Another Sweet Quartet: Spring, Paris, Chocolates, and Olive Oil
Springtime in Paris was calling, as compelling as a siren, so my husband and I acquiesced and rented an apartment for a week in the beginning of May. We visited some favorite haunts—the Maille mustard store on the Place de la Madeleine to buy some fresh mustard that spluttered from a pump to refill our stoneware crock, a Maison du Chocolat boutique for chocolate-covered candied fruit, the Caves Taillevent to replenish our supply of vieille eau de vie de prune—and we explored the apartment’s neighborhood, a new one for us. Within a short walk were award-winning baguettes, carefully selected cheeses, blocks of butter from Normandy and Brittany, white porcelain dishes filled with patés, including a specialty of the Southwest called fritons de canard au chaudron (slow-cooked duck in its own fat), fruit tarts on slivers of dark-baked crust that shattered at the touch of a fork, and an organic farmers’ market on Friday afternoon.
There were two confectioners I wanted to visit on this trip. When he started out, Jacques Genin ran a sort of underground operation above a restaurant in the fifteenth arrondissement for a few years. If you were lucky enough to know where it was and have his phone number, maybe a visit could be arranged. Five years ago, Patrick Roger made confections out in the suburbs. Now they both have shops in town.
The Genin store is light, airy, and large, with space upstairs for events. The confections are petit squares, a mere six grams each, with fanciful transfers on top that help identify what’s inside. The ganache, enrobed in a very thin layer of tempered chocolate, is subtle and refined.
Roger has five locations. I visited the tony store on the rue du Faubourg-Saint-Honoré where a customer, interrupted by conversations on his cell phone, was hand-picking confections for a custom box while his Porsche straddled the curb with its right wheels on the sidewalk. Roger’s confections, a tad larger than Genin’s at seven grams, didn’t use as many transfers and came in different shapes—some square, some rectangular, some domed. To me the tastes were a little more assertive. Visit them both the next time your travels take you to Paris.
There was one surprise find on this trip. After arriving at one of our favorite stores, Goumanyat, only to find the shutters drawn and a sign on the door telling us it was closed for the week, we headed for Izrael, another fascinating spice store not far away. About halfway to our destination, we passed a shop no wider than its doorway and maybe twenty feet deep. The name, Corse Terroir, told us it specialized in Corsican food, so we turned around. There were cheeses, wines, honeys and cured meats. The saleswoman offered us tastes of two of the meats, lonzu, made from pork filets, and coppa. We bought thin slices of the salty, rich coppa to serve atop asparagus as a first course we were planning for some friends. Then I spotted tins of olive oil labeled L’Aliva Marina. Even though it was from the current harvest, and had won an award at a French competition, and had AOC status, I was skeptical. (Not wanting to rely on the local supply, I had brought California extra-virgin olive oil with me.) But I took a chance and bought one of the smallest-sized tins. I packed it in my suitcase, still unopened, for the trip home. One afternoon back in San Francisco I opened the tin and poured some oil into a glass. The aroma was delicate, but I detected both green olive fruit—grass, herbs, almond, spice—as well as the ripe fruit aromas of banana and butter. In the mouth, it had a medium bitterness and a more than medium pungency. It was a complex and balanced oil. A real find. The 125 millimeter tin didn’t last long; I wish I had bought a larger size.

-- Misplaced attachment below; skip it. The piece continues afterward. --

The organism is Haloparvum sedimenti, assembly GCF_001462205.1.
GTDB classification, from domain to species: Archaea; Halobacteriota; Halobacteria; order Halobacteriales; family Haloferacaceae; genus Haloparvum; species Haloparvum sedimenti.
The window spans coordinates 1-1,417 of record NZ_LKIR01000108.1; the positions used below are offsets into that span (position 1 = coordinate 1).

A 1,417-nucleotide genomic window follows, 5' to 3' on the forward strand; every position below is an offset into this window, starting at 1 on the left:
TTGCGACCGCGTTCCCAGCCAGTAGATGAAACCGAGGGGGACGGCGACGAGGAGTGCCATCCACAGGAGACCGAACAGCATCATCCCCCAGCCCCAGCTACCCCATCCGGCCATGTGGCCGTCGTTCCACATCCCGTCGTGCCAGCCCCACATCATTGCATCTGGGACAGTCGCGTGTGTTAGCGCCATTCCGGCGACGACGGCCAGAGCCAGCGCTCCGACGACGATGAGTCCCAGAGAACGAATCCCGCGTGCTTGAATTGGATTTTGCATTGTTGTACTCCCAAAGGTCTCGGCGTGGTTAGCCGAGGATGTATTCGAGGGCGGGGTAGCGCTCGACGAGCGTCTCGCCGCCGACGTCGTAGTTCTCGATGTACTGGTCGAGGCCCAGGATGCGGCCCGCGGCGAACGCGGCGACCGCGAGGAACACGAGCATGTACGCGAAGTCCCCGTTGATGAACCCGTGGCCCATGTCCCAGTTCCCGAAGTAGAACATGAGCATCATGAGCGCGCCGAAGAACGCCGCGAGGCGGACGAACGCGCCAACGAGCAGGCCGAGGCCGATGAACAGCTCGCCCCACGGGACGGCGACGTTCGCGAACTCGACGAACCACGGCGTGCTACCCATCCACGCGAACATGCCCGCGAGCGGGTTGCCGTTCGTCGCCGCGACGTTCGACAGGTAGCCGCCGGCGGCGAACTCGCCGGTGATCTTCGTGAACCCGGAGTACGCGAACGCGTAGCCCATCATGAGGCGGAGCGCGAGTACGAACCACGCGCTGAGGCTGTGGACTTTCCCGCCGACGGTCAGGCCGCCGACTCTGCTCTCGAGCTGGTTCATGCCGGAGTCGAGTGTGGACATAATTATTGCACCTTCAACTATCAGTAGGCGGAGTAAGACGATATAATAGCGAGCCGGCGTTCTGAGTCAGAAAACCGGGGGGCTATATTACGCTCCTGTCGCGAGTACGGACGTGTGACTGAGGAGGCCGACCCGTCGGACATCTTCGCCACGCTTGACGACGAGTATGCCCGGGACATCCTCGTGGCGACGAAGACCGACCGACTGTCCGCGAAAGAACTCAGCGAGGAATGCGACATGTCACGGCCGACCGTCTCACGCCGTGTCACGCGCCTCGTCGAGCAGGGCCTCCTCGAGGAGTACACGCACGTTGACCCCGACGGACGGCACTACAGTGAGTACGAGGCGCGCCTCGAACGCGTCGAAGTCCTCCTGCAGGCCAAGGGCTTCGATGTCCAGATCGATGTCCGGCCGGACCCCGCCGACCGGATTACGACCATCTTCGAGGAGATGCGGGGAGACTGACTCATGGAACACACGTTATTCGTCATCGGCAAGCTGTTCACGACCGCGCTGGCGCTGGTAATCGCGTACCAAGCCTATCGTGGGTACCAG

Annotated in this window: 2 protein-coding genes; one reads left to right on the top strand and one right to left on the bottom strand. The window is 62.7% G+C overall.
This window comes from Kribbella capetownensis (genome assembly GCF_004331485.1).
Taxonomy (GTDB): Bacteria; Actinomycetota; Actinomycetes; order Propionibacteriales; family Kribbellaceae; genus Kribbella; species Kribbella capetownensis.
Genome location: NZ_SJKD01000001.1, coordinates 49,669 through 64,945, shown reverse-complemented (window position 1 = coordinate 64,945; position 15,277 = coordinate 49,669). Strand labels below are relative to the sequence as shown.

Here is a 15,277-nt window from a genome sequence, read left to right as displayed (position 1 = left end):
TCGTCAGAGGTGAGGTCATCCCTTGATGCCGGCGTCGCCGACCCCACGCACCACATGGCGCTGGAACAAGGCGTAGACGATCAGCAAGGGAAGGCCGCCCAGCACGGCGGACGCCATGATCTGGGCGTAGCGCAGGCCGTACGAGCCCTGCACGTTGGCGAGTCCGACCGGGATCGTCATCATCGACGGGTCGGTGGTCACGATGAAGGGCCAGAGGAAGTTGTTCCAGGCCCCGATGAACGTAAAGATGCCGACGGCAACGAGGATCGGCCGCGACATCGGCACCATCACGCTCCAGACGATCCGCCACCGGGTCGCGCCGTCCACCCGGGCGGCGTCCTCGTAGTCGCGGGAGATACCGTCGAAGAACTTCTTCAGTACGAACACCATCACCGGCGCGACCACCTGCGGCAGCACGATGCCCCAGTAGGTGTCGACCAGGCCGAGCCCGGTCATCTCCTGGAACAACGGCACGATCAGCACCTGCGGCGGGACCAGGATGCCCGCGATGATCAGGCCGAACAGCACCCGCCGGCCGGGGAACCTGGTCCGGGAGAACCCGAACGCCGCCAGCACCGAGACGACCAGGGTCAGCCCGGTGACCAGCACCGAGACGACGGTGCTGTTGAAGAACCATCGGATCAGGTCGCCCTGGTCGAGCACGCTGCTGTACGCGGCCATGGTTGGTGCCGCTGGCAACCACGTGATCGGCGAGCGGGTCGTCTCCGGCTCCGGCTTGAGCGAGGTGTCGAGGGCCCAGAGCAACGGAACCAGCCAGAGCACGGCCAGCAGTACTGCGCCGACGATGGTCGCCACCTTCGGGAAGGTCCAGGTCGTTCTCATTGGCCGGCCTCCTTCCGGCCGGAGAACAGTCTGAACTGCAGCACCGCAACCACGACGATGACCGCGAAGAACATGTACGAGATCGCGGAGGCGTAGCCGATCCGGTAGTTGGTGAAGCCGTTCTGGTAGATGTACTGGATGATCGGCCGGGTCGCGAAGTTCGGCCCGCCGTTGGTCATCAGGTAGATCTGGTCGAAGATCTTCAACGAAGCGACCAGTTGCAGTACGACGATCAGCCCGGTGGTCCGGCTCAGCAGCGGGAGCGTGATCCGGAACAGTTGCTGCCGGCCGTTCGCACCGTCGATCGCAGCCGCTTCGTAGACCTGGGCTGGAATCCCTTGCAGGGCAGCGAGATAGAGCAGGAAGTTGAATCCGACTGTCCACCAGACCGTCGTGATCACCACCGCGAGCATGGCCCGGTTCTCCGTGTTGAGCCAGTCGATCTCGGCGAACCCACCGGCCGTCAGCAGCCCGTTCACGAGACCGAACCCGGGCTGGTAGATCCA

Boutique Maille, 6, place de la Madeleine, 8th arrondissement, 01 40 15 06 00
Maison du Chocolat, 225, rue du Faubourg-Saint-Honoré, 8th arrondissement,
01 42 27 39 44 (one of nine locations)
Caves Taillevent, 199, rue du Faubourg-Saint-Honoré, 8th arrondissement,
01 45 61 14 09
Jacques Genin, 133, rue de Turenne, 3rd arrondissement, 01 45 77 29 01
Patrick Roger, 199, rue du Faubourg-Saint-Honoré, 8th arrondissement, 01 45 61 11 46 (one of five locations)
Goumanyat, 3, rue Charles-Francois Dupuis, 3rd arrondissement, 01 44 78 96 74
Izrael, 30, rue Francois Miron, 4th arrondissement, 01 42 72 66 23
Corse Terrior, 40, rue de Turenne, 3rd arrondissement, 01 42 78 08 62
L’Aliva Marina extra-virgin olive oil